This opinion will be unpublished and

may not be cited except as provided by

Minn. Stat. § 480A.08, subd. 3 (2000).







State of Minnesota,





Joseph Dellwo,




Filed January 23, 2001


Anderson, Judge


Sherburne County District Court

File No. K499180


Mike Hatch, Minnesota State Attorney General, 525 Park Street, Suite 500, St. Paul, MN  55103; and


Walter M. Kaminsky, Sherburne County Attorney, Thomas C. McNinch, Assistant Sherburne County Attorney, 13880 Highway 10, Elk River, MN  55330-4601 (for respondent)


John M. Stuart, Minnesota State Public Defender, Lawrence Hammerling, Deputy State Public Defender, Jodie L. Carlson, Assistant State Public Defender, 2829 University Avenue SE, Suite 600, Minneapolis, MN  55414 (for appellant)


            Considered and decided by Harten, Presiding Judge, Klaphake, Judge, and Anderson, Judge.

U N P U B L I S H E D   O P I N I O N


            Appellant Joseph Dellwo, convicted by a jury of conspiracy to commit a first-degree controlled substance crime (methamphetamine manufacture), argues that police officers violated his Fourth Amendment rights by stopping his vehicle and conducting a pretextual inventory search.  Appellant further asserts that the evidence is insufficient to support his conviction.  Because the police had a valid basis to stop appellant’s vehicle, and conducted an inventory search in accordance with police department procedures, and because the evidence is sufficient for a reasonable jury to have found appellant guilty of conspiracy to manufacture methamphetamine, we affirm.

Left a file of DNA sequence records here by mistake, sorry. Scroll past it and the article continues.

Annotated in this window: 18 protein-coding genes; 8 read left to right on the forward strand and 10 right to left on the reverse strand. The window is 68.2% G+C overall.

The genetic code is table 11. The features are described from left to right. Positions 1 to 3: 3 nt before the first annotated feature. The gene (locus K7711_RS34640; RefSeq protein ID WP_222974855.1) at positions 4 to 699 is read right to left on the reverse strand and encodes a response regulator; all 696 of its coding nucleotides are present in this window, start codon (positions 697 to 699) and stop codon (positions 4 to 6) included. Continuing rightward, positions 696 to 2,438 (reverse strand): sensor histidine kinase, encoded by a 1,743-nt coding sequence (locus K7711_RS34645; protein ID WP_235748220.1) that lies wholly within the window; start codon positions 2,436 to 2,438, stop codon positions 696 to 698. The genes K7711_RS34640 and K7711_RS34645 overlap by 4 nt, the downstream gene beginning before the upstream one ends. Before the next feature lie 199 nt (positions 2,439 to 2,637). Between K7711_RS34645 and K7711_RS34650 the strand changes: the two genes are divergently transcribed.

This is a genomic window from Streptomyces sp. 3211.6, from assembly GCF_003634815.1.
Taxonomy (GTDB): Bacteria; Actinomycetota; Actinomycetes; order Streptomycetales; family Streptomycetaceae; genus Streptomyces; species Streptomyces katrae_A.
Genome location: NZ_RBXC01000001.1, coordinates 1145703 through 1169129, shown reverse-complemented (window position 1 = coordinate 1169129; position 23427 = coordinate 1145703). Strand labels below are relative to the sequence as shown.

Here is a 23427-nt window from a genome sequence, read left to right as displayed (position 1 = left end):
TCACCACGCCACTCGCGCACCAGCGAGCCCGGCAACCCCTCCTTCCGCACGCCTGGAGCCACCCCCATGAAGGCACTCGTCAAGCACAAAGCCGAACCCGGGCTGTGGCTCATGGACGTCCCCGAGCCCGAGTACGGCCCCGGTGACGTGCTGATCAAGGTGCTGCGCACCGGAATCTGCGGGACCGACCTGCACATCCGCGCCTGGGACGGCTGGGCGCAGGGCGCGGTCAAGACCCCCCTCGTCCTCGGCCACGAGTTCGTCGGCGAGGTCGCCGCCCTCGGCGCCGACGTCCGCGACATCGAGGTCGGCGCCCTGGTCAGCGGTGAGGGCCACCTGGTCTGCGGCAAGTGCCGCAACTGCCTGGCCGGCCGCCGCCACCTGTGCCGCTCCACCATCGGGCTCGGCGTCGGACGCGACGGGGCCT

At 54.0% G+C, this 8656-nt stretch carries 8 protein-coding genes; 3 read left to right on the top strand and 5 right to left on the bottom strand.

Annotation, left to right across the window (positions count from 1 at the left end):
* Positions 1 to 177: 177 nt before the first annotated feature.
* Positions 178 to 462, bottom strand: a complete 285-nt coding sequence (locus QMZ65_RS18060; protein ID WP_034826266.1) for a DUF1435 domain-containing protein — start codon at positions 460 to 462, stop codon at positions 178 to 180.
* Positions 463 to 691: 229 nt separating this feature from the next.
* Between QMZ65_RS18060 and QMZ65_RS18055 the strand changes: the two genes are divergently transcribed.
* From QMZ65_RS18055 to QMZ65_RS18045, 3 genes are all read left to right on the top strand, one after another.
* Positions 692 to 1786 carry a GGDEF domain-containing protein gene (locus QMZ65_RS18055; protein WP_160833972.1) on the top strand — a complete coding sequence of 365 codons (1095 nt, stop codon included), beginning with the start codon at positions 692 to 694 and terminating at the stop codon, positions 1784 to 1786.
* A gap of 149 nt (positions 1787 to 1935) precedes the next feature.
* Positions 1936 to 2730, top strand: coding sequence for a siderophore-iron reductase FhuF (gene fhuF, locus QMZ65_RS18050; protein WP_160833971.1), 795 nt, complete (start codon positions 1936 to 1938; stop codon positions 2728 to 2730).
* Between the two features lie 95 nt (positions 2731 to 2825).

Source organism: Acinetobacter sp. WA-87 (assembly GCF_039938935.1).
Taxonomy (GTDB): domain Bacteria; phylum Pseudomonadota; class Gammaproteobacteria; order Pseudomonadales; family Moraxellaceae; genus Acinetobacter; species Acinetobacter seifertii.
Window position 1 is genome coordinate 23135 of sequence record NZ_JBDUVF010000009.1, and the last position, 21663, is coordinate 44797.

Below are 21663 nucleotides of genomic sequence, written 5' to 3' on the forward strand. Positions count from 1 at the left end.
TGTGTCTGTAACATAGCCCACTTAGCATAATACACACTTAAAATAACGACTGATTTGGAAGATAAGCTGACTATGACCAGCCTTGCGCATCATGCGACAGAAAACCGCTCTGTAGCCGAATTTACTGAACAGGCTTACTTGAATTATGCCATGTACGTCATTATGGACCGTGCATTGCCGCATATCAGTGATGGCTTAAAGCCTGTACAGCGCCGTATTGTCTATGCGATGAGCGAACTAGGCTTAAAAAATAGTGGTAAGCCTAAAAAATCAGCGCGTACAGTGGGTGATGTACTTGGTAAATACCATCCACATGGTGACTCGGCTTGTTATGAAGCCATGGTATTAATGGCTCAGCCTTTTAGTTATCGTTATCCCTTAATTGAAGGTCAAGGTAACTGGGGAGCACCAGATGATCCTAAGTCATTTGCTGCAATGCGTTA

At about 10:00 p.m. on February 9, 1999, an assistant manager of an Elk River home improvement store learned that two men purchased large quantities of chemicals just before the store closed.  The manager recognized the chemicals -- toluol, Red Devil lye, and muriatic acid -- from a drug task force list of methamphetamine ingredients.  The manager saw the men walk to a pickup truck, then called police to report the vehicle’s description and license number.